Article by Michelle O’Connor
You could be writing a substantial check for your recreational vehicle insurance depending on the RV you drive and your driving record. Industry experts estimate that insurance rates have risen 10 percent in the last couple of years, or an average of about $120 annually per policy. Since states regulate the insurance companies that do business within their borders, how much you may be affected varies by your state.
Methods of lowering your insurance rates:
- Shopping around:
This is the #1 method for saving money on insurance. Many people find it easy to stay with the same company for years, but fail to grasp that they have the potential to save hundreds of dollars each year by comparing quotes from several companies. You should shop around at least twice a year to see if you are getting the best deal possible.
- Taking preventive measures:
Making less claims on your RV insurance will keep your premiums down. Your RV emergency toolbox should have an adjustable wrench, screwdrivers, pliers, jumper cables, and a flashlight with extra batteries, road flares and duct tape. Ensure you get a total travel checkup for your RV including scrutiny of all belts and hoses, headlights, tires and turn signals before your trip. (Also, if you travel to Mexico, make sure you get appropriate RV insurance for Mexico.)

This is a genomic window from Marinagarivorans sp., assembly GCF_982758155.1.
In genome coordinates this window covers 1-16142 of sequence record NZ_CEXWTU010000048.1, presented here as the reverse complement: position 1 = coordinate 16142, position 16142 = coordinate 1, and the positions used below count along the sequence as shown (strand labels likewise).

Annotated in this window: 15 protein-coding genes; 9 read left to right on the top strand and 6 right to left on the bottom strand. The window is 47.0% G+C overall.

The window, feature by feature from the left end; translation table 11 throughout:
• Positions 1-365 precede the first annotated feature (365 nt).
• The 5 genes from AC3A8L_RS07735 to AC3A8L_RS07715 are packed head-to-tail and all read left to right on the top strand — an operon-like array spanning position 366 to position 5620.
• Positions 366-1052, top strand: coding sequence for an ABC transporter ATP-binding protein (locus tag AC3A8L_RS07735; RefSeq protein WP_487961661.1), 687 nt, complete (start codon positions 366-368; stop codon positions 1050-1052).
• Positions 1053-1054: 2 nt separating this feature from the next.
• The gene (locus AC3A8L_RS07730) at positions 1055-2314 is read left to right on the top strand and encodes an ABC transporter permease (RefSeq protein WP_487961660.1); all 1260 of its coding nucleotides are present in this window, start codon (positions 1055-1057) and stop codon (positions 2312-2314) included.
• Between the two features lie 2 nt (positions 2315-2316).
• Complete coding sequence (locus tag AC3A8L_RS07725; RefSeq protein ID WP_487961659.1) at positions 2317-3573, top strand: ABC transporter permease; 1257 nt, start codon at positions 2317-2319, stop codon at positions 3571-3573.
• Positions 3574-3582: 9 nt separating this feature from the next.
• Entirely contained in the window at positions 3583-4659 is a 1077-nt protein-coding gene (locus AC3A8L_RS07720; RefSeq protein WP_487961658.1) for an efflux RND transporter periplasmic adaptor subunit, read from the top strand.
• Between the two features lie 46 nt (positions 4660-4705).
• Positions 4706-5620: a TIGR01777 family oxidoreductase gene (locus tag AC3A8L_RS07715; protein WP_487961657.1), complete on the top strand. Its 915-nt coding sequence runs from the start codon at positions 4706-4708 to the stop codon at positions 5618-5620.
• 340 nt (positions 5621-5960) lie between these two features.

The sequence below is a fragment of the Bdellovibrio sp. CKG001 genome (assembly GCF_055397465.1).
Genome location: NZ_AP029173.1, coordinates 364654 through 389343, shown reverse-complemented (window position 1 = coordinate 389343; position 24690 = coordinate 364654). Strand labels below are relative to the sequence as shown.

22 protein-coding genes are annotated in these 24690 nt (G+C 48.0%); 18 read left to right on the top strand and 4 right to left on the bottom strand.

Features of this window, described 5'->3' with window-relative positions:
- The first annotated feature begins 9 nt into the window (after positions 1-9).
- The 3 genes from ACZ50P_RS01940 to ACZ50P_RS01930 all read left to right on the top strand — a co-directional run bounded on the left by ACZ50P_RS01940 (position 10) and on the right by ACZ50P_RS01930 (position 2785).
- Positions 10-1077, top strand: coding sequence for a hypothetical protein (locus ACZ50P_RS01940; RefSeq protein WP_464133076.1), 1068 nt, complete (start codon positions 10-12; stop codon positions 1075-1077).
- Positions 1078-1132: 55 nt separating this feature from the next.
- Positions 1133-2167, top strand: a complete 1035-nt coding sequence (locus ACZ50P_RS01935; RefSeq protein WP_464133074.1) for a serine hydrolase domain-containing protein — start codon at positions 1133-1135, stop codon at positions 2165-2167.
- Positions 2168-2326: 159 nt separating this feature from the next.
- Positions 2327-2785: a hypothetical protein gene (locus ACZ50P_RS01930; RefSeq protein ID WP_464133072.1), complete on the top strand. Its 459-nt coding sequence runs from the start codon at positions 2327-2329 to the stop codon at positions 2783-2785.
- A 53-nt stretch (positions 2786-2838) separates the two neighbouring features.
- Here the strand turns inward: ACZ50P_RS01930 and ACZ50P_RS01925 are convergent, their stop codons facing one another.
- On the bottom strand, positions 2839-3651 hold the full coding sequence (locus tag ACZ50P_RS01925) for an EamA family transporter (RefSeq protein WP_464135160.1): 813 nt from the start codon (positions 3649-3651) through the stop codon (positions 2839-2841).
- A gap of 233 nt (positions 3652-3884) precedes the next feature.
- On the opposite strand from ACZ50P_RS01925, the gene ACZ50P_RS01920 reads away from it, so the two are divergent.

- Driving safely:
If you maintain a clean driving record for a number of years it may entitle you for a price break in your insurance policy. Don’t speed, don’t drive dangerously, and you’ll save money.
- Higher deductibles:
Most insurance companies use deductibles to keep policy costs down. Deductibles, or excess charges, show what you pay before your insurance policy kicks in. See how your quotes vary by requesting quotes with different levels of deductibles. Most Internet quote forms contain a box where you can specify different levels of deductibles.
- Get multi-policy insurance:
If you have your RV insured with the same company that insures your home or vehicle, you may qualify for a discount. You may be able to get Homeowners RV Insurance Coverage.
- Taking a defensive driving course:
A simple 6-hour defensive driving course can save you up to 10% on your insurance premium. Contact your local Department of Motor Vehicles for information on taking this course. You can also take this course by mail, video or online in some locations.
- Take advantage of opportunities for discounts:
You can save by having safety equipment, antitheft devices, and low annual mileage. You may also receive discounts on your RV insurance if your recreational vehicle is equipped with anti-lock brakes, automatic seatbelts, and airbags. Anti-theft devices such as alarms and tracking systems may also get you a discount because they reduce the chances of your RV being stolen or vandalized.
Article by Michelle O’Connor